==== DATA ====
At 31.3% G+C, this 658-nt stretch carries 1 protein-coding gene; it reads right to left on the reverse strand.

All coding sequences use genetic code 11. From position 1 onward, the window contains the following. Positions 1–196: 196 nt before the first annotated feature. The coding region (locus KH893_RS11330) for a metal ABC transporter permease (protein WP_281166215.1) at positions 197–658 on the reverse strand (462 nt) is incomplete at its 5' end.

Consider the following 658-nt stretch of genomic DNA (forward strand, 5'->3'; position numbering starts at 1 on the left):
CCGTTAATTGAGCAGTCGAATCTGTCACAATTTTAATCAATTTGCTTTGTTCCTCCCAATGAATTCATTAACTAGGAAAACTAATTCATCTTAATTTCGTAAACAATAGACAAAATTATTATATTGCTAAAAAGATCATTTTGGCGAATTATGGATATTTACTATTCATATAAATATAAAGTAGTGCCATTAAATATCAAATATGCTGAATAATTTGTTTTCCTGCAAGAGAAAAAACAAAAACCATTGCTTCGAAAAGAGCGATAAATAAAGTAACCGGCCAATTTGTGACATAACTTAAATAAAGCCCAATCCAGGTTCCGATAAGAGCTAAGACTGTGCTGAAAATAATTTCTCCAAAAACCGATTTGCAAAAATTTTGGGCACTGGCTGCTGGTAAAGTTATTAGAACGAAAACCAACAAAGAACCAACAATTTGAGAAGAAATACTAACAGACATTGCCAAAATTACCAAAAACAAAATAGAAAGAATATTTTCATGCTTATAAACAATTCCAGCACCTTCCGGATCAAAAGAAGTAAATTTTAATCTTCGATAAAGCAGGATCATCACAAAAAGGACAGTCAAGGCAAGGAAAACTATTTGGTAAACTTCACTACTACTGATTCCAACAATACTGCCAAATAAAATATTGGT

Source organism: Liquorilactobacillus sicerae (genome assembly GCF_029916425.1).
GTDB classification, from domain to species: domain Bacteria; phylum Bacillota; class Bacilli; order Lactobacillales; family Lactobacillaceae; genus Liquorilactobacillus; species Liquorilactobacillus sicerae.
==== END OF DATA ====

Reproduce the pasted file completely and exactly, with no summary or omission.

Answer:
At 31.3% G+C, this 658-nt stretch carries 1 protein-coding gene; it reads right to left on the reverse strand.

All coding sequences use genetic code 11. From position 1 onward, the window contains the following. Positions 1–196: 196 nt before the first annotated feature. The coding region (locus KH893_RS11330) for a metal ABC transporter permease (protein WP_281166215.1) at positions 197–658 on the reverse strand (462 nt) is incomplete at its 5' end.

Consider the following 658-nt stretch of genomic DNA (forward strand, 5'->3'; position numbering starts at 1 on the left):
CCGTTAATTGAGCAGTCGAATCTGTCACAATTTTAATCAATTTGCTTTGTTCCTCCCAATGAATTCATTAACTAGGAAAACTAATTCATCTTAATTTCGTAAACAATAGACAAAATTATTATATTGCTAAAAAGATCATTTTGGCGAATTATGGATATTTACTATTCATATAAATATAAAGTAGTGCCATTAAATATCAAATATGCTGAATAATTTGTTTTCCTGCAAGAGAAAAAACAAAAACCATTGCTTCGAAAAGAGCGATAAATAAAGTAACCGGCCAATTTGTGACATAACTTAAATAAAGCCCAATCCAGGTTCCGATAAGAGCTAAGACTGTGCTGAAAATAATTTCTCCAAAAACCGATTTGCAAAAATTTTGGGCACTGGCTGCTGGTAAAGTTATTAGAACGAAAACCAACAAAGAACCAACAATTTGAGAAGAAATACTAACAGACATTGCCAAAATTACCAAAAACAAAATAGAAAGAATATTTTCATGCTTATAAACAATTCCAGCACCTTCCGGATCAAAAGAAGTAAATTTTAATCTTCGATAAAGCAGGATCATCACAAAAAGGACAGTCAAGGCAAGGAAAACTATTTGGTAAACTTCACTACTACTGATTCCAACAATACTGCCAAATAAAATATTGGT

Source organism: Liquorilactobacillus sicerae (genome assembly GCF_029916425.1).
GTDB classification, from domain to species: domain Bacteria; phylum Bacillota; class Bacilli; order Lactobacillales; family Lactobacillaceae; genus Liquorilactobacillus; species Liquorilactobacillus sicerae.